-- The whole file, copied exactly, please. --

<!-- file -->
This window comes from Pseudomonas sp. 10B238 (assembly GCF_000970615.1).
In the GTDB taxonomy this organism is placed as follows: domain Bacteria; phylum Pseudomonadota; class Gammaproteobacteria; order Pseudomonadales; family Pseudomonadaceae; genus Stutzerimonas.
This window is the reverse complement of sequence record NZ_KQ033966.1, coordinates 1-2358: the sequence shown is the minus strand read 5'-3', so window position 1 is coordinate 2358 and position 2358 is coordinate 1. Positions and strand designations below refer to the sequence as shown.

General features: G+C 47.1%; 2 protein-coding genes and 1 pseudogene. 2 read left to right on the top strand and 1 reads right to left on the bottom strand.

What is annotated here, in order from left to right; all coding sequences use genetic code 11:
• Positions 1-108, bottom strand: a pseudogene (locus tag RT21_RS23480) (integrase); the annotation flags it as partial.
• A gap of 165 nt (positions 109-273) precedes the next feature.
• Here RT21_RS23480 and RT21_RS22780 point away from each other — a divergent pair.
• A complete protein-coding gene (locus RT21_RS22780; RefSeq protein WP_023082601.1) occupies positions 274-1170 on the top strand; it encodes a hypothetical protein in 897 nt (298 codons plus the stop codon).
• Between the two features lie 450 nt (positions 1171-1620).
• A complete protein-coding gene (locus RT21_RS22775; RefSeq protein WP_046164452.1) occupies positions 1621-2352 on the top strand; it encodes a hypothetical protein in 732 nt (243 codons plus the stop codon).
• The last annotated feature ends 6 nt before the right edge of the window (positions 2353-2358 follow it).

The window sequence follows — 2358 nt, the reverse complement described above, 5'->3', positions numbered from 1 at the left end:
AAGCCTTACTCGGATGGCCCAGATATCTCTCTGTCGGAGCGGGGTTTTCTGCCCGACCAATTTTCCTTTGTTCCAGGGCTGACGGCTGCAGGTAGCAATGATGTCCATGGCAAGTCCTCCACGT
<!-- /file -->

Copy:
This window comes from Pseudomonas sp. 10B238 (assembly GCF_000970615.1).
In the GTDB taxonomy this organism is placed as follows: domain Bacteria; phylum Pseudomonadota; class Gammaproteobacteria; order Pseudomonadales; family Pseudomonadaceae; genus Stutzerimonas.
This window is the reverse complement of sequence record NZ_KQ033966.1, coordinates 1-2358: the sequence shown is the minus strand read 5'-3', so window position 1 is coordinate 2358 and position 2358 is coordinate 1. Positions and strand designations below refer to the sequence as shown.

General features: G+C 47.1%; 2 protein-coding genes and 1 pseudogene. 2 read left to right on the top strand and 1 reads right to left on the bottom strand.

What is annotated here, in order from left to right; all coding sequences use genetic code 11:
• Positions 1-108, bottom strand: a pseudogene (locus tag RT21_RS23480) (integrase); the annotation flags it as partial.
• A gap of 165 nt (positions 109-273) precedes the next feature.
• Here RT21_RS23480 and RT21_RS22780 point away from each other — a divergent pair.
• A complete protein-coding gene (locus RT21_RS22780; RefSeq protein WP_023082601.1) occupies positions 274-1170 on the top strand; it encodes a hypothetical protein in 897 nt (298 codons plus the stop codon).
• Between the two features lie 450 nt (positions 1171-1620).
• A complete protein-coding gene (locus RT21_RS22775; RefSeq protein WP_046164452.1) occupies positions 1621-2352 on the top strand; it encodes a hypothetical protein in 732 nt (243 codons plus the stop codon).
• The last annotated feature ends 6 nt before the right edge of the window (positions 2353-2358 follow it).

The window sequence follows — 2358 nt, the reverse complement described above, 5'->3', positions numbered from 1 at the left end:
AAGCCTTACTCGGATGGCCCAGATATCTCTCTGTCGGAGCGGGGTTTTCTGCCCGACCAATTTTCCTTTGTTCCAGGGCTGACGGCTGCAGGTAGCAATGATGTCCATGGCAAGTCCTCCACGT